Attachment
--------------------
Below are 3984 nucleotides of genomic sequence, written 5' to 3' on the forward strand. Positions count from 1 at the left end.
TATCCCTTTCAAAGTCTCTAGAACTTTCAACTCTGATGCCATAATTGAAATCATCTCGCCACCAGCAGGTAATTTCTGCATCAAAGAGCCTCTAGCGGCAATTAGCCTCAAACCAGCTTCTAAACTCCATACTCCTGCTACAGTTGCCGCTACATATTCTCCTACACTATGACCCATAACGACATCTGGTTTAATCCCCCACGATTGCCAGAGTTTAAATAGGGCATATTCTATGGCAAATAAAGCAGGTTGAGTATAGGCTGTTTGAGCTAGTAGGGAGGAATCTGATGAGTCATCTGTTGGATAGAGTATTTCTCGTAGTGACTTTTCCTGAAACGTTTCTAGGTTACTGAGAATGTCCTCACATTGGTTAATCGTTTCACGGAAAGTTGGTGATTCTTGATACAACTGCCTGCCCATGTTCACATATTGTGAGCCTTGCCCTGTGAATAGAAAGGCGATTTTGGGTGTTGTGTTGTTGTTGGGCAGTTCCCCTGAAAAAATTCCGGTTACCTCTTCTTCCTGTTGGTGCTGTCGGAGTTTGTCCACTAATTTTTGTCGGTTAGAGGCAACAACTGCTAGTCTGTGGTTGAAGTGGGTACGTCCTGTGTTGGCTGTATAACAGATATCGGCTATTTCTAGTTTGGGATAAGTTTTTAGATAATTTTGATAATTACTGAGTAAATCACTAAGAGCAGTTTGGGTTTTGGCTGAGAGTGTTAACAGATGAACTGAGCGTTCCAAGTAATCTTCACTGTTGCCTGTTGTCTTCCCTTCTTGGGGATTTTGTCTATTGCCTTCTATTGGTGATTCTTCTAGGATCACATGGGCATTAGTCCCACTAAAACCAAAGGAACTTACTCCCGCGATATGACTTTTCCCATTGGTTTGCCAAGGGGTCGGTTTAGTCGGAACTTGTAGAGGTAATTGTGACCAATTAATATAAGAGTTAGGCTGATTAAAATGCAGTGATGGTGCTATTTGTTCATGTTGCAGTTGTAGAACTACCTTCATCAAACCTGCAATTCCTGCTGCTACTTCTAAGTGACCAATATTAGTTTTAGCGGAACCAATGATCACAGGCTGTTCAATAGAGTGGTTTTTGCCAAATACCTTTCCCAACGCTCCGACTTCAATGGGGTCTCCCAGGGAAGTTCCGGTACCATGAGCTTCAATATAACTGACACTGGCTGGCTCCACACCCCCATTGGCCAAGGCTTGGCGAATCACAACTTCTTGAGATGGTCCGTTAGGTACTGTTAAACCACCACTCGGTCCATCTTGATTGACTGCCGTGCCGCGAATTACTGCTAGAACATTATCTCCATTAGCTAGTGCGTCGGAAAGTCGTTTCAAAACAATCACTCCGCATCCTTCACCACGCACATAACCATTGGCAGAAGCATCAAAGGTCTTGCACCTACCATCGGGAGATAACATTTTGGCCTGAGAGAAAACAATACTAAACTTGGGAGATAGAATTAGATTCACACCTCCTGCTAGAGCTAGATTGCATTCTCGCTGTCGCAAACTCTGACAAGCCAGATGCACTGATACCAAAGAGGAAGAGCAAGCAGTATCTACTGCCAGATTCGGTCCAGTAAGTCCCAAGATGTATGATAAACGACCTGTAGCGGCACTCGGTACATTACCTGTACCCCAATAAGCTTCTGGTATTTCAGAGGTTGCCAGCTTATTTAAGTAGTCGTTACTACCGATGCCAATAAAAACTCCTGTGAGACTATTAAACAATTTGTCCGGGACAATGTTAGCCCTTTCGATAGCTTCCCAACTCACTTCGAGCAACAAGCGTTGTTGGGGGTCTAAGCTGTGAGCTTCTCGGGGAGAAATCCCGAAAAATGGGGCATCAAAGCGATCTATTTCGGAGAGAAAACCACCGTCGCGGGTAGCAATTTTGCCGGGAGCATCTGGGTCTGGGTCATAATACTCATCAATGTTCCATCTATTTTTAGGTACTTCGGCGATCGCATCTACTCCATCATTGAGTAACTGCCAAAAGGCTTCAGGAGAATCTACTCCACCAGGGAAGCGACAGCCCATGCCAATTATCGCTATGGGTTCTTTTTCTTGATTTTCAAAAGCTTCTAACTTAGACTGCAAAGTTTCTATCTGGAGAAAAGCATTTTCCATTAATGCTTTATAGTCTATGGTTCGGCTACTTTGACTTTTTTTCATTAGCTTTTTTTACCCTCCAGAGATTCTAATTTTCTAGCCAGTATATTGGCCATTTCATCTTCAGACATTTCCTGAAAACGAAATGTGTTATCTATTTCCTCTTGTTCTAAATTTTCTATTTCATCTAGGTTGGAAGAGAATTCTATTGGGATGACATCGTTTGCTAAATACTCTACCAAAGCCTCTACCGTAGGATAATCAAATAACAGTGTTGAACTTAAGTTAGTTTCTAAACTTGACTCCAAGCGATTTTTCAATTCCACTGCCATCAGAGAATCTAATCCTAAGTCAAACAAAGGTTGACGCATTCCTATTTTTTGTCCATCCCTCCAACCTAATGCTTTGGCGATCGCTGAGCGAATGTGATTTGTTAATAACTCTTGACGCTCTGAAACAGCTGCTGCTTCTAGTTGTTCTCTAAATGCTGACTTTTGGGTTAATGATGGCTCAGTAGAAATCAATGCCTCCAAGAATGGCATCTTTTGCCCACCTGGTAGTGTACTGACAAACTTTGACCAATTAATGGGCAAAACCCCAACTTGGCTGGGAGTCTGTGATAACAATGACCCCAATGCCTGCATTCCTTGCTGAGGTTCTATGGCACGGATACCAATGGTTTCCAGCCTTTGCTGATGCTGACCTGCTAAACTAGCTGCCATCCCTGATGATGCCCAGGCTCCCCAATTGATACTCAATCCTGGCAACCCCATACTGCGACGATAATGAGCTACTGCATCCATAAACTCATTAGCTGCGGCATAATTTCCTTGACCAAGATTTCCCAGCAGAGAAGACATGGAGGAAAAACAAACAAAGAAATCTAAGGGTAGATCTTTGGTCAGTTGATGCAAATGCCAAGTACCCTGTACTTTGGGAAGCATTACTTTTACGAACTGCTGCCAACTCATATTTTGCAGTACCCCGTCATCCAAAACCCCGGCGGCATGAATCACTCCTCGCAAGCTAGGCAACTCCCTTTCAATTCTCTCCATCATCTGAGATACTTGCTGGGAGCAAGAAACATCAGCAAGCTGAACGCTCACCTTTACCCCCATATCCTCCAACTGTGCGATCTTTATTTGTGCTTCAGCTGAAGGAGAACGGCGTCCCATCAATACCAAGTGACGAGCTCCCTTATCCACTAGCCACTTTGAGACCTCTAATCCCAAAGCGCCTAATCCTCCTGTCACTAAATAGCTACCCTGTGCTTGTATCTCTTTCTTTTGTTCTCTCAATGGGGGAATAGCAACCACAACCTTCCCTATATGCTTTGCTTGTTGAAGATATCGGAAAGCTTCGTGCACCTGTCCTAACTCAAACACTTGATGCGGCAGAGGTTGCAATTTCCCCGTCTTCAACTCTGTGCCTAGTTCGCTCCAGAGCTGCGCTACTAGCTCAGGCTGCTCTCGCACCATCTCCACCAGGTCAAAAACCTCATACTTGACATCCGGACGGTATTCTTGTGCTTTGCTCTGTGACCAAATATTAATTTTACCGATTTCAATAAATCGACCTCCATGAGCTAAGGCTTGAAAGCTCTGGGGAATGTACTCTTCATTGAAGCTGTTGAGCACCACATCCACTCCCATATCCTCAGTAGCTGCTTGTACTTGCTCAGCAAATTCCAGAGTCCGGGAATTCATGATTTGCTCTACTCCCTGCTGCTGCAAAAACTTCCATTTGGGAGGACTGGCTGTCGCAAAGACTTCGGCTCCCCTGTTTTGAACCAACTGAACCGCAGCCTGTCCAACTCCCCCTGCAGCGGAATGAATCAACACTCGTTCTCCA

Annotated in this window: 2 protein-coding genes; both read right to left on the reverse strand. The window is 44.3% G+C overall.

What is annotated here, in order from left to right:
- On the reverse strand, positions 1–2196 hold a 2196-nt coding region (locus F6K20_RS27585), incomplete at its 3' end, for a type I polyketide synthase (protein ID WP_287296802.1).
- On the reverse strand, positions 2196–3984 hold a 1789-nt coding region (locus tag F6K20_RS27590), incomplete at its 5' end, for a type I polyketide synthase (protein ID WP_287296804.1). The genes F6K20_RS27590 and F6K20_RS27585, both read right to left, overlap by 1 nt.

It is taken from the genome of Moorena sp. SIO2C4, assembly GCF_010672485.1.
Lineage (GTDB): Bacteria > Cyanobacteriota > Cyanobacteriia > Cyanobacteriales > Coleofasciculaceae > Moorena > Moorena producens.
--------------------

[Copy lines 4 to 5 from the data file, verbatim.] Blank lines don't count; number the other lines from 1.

What is annotated here, in order from left to right:
- On the reverse strand, positions 1–2196 hold a 2196-nt coding region (locus F6K20_RS27585), incomplete at its 3' end, for a type I polyketide synthase (protein ID WP_287296802.1).